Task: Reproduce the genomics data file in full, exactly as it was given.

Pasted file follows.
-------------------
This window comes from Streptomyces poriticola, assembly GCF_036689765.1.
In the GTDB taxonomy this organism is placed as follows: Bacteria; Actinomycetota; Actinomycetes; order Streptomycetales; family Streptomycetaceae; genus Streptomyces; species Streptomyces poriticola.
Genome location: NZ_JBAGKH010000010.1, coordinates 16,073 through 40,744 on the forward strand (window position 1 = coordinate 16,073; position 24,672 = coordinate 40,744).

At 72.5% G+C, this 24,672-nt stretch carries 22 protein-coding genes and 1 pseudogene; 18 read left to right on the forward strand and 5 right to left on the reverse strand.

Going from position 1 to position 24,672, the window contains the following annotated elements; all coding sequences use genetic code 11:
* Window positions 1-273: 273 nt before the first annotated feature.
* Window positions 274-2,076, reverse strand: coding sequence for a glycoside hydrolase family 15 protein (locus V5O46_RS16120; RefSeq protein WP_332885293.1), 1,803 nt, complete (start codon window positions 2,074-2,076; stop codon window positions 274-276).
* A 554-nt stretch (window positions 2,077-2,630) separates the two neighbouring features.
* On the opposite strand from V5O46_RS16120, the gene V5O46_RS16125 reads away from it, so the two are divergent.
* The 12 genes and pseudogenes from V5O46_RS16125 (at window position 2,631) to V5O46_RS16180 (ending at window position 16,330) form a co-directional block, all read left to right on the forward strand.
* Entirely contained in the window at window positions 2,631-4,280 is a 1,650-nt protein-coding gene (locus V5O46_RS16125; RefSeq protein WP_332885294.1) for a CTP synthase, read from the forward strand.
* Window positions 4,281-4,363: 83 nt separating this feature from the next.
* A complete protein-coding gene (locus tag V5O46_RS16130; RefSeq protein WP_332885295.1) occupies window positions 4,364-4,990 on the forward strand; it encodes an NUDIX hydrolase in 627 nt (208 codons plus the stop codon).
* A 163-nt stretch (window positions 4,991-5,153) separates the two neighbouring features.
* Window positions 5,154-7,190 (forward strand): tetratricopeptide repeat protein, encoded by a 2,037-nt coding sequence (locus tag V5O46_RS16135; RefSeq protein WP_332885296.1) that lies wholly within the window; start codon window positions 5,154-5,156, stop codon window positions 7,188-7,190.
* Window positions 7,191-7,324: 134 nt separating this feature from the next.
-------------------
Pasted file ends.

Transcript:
This window comes from Streptomyces poriticola, assembly GCF_036689765.1.
In the GTDB taxonomy this organism is placed as follows: Bacteria; Actinomycetota; Actinomycetes; order Streptomycetales; family Streptomycetaceae; genus Streptomyces; species Streptomyces poriticola.
Genome location: NZ_JBAGKH010000010.1, coordinates 16,073 through 40,744 on the forward strand (window position 1 = coordinate 16,073; position 24,672 = coordinate 40,744).

At 72.5% G+C, this 24,672-nt stretch carries 22 protein-coding genes and 1 pseudogene; 18 read left to right on the forward strand and 5 right to left on the reverse strand.

Going from position 1 to position 24,672, the window contains the following annotated elements; all coding sequences use genetic code 11:
* Window positions 1-273: 273 nt before the first annotated feature.
* Window positions 274-2,076, reverse strand: coding sequence for a glycoside hydrolase family 15 protein (locus V5O46_RS16120; RefSeq protein WP_332885293.1), 1,803 nt, complete (start codon window positions 2,074-2,076; stop codon window positions 274-276).
* A 554-nt stretch (window positions 2,077-2,630) separates the two neighbouring features.
* On the opposite strand from V5O46_RS16120, the gene V5O46_RS16125 reads away from it, so the two are divergent.
* The 12 genes and pseudogenes from V5O46_RS16125 (at window position 2,631) to V5O46_RS16180 (ending at window position 16,330) form a co-directional block, all read left to right on the forward strand.
* Entirely contained in the window at window positions 2,631-4,280 is a 1,650-nt protein-coding gene (locus V5O46_RS16125; RefSeq protein WP_332885294.1) for a CTP synthase, read from the forward strand.
* Window positions 4,281-4,363: 83 nt separating this feature from the next.
* A complete protein-coding gene (locus tag V5O46_RS16130; RefSeq protein WP_332885295.1) occupies window positions 4,364-4,990 on the forward strand; it encodes an NUDIX hydrolase in 627 nt (208 codons plus the stop codon).
* A 163-nt stretch (window positions 4,991-5,153) separates the two neighbouring features.
* Window positions 5,154-7,190 (forward strand): tetratricopeptide repeat protein, encoded by a 2,037-nt coding sequence (locus tag V5O46_RS16135; RefSeq protein WP_332885296.1) that lies wholly within the window; start codon window positions 5,154-5,156, stop codon window positions 7,188-7,190.
* Window positions 7,191-7,324: 134 nt separating this feature from the next.